Shopping for a new car can put a huge dent in your bank account. When you lease a car, you do not have to shell out a substantial chunk of cash from your account. However, leasing deals require you to pay a sizeable principal amount upfront, followed by monthly installments.
You may also have come across phrases like “zero down payment,” “zero down,” or “zero money down” for new car deals. The terms indicate that there are no initial costs or deposit amounts. But is it truly the case? Keep reading to find out.
How Do Lease Payments Work?
A lease is an agreement between the company (car provider) and the person borrowing the car. Leasing a car is like renting it — you have a car but you do not own it. The lease payment involves other factors that are broken down so that you pay a monthly installment. Once your contract or usage period is over, you can return the car and stop paying the monthly installments.
Following are the costs involved in the lease payment you make during car ownership:
Down payment: This is also called capitalized cost reduction or cap cost reduction. It is the amount you pay upfront. It does not affect the overall cost of the lease; however, it does reduce the monthly payment amounts.
Depreciation: A car or any other automobile for that matter loses its value with time. The lease’s length will decide the amount of depreciation of the car. The value of the car at the end of the leasing period is calculated and the difference in value from the original price is calculated. This difference is included in your monthly payment. Depreciation charges make up the bulk of your monthly payment.
Fees: Acquisition fees, documentation fees, bank fees, and other fees are included in the down payment or in your monthly installments.
Interest: This is the interest rate at which you rent the car. It is lower for people with a higher credit score and higher for individuals with poor credit.
Taxes: You will have to pay sales tax, monthly tax, and other taxes. However, you do not have to pay tax on the total cost of the car.
What Do Zero Down Lease Deals Mean?
Zero-down lease deals do not mean you do not have to pay anything. It just means that you pay zero down payment.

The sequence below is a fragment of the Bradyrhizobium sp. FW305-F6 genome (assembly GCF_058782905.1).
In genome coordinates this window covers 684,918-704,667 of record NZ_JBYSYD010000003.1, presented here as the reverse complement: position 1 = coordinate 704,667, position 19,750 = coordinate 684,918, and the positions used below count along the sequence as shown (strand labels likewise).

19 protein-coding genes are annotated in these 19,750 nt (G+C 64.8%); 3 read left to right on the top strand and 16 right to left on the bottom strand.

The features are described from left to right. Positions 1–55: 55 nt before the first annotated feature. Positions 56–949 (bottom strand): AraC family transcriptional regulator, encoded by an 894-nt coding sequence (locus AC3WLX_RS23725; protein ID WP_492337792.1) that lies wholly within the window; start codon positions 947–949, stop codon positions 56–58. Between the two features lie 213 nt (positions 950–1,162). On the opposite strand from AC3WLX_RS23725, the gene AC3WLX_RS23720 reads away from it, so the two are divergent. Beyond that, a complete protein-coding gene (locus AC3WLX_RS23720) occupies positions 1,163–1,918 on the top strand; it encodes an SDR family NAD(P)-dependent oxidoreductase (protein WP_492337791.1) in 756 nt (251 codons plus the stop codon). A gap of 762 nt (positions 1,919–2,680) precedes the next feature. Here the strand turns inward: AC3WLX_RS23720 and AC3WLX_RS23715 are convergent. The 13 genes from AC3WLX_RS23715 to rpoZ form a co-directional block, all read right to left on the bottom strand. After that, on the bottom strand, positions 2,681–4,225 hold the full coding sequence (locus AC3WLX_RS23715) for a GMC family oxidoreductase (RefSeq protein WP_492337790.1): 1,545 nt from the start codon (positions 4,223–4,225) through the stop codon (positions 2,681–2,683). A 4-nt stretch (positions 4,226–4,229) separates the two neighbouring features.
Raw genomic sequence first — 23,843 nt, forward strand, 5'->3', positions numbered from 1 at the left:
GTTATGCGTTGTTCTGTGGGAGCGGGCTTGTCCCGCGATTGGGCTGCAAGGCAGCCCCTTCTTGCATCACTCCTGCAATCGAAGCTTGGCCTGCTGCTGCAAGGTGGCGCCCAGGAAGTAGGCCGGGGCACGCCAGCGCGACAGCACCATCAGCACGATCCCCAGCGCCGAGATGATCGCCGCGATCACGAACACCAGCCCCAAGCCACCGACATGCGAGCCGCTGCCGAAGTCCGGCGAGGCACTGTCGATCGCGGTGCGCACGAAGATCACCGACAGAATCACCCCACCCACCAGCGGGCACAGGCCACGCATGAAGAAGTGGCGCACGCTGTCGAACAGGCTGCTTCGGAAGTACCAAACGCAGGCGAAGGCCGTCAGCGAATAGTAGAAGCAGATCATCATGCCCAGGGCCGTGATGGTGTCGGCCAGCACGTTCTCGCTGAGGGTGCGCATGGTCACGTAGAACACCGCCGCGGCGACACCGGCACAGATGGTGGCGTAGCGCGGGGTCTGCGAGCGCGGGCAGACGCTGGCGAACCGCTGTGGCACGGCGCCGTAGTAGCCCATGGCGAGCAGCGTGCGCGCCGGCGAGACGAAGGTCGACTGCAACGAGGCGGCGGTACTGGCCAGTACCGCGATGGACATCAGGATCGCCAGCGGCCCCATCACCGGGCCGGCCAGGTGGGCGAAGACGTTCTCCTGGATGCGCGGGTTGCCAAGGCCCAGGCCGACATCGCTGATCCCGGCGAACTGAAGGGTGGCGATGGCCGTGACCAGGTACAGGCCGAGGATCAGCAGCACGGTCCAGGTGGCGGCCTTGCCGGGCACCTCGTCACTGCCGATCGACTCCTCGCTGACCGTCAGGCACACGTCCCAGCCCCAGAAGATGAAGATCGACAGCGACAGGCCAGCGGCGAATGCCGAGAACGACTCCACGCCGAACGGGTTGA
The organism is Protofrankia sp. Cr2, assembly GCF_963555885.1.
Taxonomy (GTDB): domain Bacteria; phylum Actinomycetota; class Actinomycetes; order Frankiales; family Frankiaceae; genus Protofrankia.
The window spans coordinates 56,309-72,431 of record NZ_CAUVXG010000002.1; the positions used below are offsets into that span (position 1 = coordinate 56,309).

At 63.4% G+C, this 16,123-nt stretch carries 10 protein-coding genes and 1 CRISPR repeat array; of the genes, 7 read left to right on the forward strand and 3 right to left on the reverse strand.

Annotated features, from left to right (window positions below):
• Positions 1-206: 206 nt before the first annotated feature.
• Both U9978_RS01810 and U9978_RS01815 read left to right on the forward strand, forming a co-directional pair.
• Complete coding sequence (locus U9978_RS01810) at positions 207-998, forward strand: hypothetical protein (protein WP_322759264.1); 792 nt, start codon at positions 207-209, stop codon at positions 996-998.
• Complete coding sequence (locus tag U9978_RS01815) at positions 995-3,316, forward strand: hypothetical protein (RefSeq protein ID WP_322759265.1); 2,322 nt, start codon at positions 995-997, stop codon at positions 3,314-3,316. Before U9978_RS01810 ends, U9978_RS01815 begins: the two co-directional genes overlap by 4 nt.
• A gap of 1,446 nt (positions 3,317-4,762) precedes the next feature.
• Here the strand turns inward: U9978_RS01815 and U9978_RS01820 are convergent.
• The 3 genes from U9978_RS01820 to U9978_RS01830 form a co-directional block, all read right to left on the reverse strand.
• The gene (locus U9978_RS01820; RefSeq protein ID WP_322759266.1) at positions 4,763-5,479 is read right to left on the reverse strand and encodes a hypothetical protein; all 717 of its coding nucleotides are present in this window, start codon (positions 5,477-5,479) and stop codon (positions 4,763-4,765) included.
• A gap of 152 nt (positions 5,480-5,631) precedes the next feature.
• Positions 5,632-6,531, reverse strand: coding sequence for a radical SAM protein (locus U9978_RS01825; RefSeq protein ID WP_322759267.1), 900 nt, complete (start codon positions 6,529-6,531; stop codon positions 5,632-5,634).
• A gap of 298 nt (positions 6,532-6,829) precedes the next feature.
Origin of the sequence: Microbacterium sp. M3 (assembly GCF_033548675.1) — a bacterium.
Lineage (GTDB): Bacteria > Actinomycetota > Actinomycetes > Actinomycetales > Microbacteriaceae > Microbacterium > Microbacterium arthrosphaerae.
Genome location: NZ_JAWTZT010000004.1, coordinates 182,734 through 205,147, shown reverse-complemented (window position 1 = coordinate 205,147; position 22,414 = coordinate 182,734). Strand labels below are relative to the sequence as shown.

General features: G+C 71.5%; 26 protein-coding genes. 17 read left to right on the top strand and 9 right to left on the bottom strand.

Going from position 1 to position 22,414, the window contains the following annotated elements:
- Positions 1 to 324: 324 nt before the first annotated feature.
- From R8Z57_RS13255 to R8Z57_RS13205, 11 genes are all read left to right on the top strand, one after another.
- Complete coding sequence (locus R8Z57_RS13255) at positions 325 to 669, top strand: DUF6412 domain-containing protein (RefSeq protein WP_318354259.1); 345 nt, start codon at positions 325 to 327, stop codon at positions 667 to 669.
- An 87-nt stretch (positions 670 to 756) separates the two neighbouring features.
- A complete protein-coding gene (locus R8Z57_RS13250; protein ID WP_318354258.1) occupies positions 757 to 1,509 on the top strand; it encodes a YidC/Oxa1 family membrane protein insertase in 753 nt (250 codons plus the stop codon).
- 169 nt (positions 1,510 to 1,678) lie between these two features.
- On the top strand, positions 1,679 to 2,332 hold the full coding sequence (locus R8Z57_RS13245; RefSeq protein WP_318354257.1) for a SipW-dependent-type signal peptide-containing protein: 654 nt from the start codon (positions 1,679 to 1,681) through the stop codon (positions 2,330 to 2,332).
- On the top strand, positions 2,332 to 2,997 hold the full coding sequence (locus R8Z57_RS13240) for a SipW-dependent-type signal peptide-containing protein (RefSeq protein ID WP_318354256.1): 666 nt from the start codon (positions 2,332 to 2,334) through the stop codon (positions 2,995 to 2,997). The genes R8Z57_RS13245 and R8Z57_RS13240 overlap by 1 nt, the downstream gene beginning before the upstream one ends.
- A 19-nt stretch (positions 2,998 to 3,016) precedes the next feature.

As mentioned above, a lease payment is the sum of the various costs of owning a car on lease. When you pay a down payment, your monthly installments decrease.
However, with a zero down payment, your monthly installments will increase. You will also be paying the entire cost of depreciation on credit, so you will have to pay more interest.
Moreover, a zero down payment does not mean there is no money transaction. You still have to pay sales tax, documentation fees, the first month’s payment, and license and registration fees.
Is It Better To Put No Money Down On A Car Lease?
No money down seems like a great deal, but people are always worried if the deals are legit or if they may cause more trouble.
Many experts believe that a zero-down lease is the best way to structure a car deal. This is because the car is always on a lease, and you are never its owner. If the car is stolen, the insurance money goes to the titleholder (company), and the lease contract terminates. So, the huge amount you pay as the upfront cost is lost.
The same is applicable in the case of accidents. Zero lease is also riskier for the company, so only people with the best credit ratings can avail of zero down lease deals. This is a significant drawback, as you may not even qualify for a zero-down lease.
If zero-down lease interests you, read the following pros and cons before making a decision.
Pros And Cons Of Zero-Down Lease Deal
1. With No Down Payment, You Pay Less Money Upfront
This is especially beneficial for people who take out a loan to pay the upfront cost. With a zero lease, you do not have to borrow a large amount of money and just need to pay the monthly installments.
2. Slow Tax Payment
With a zero down payment, the entire cost is distributed across installments. So, you pay smaller tax amounts on the small monthly payment, rather than a large one on the upfront cost. This also proves beneficial in cases when the ownership of the car is lost due to accidents, robbery, and other reasons.
3. Low Risk
As mentioned above, the car is the property of the leasing company and any cost you have paid is lost in case of accidents and theft. All the insurance money goes to the leaser, and the contract ends.
1. Higher Monthly Payments
With an upfront deposit amount, your monthly load decreases. With a zero-down lease, as the amount extends over a longer period, the interests and tax payments also increase. This means higher monthly payment burdens.
2. Higher Interest Amounts
As an amount goes up, so does the interest. When you lease on a zero payment, your monthly installments rise, which also increases your interest amount. When you compare the two interest amounts you pay (one where you have made a down payment and one with a zero lease), you will find that you pay a much higher interest amount with zero lease deals.
3. Difficult To Qualify For
Zero leases are riskier for the company, so they extend the benefit only to people with the highest guarantee or what is referred to as a “Tier 1” credit score.
However, even without a Tier 1 credit score, you still have a chance at zero down leases if you have a co-signer with a high credit score.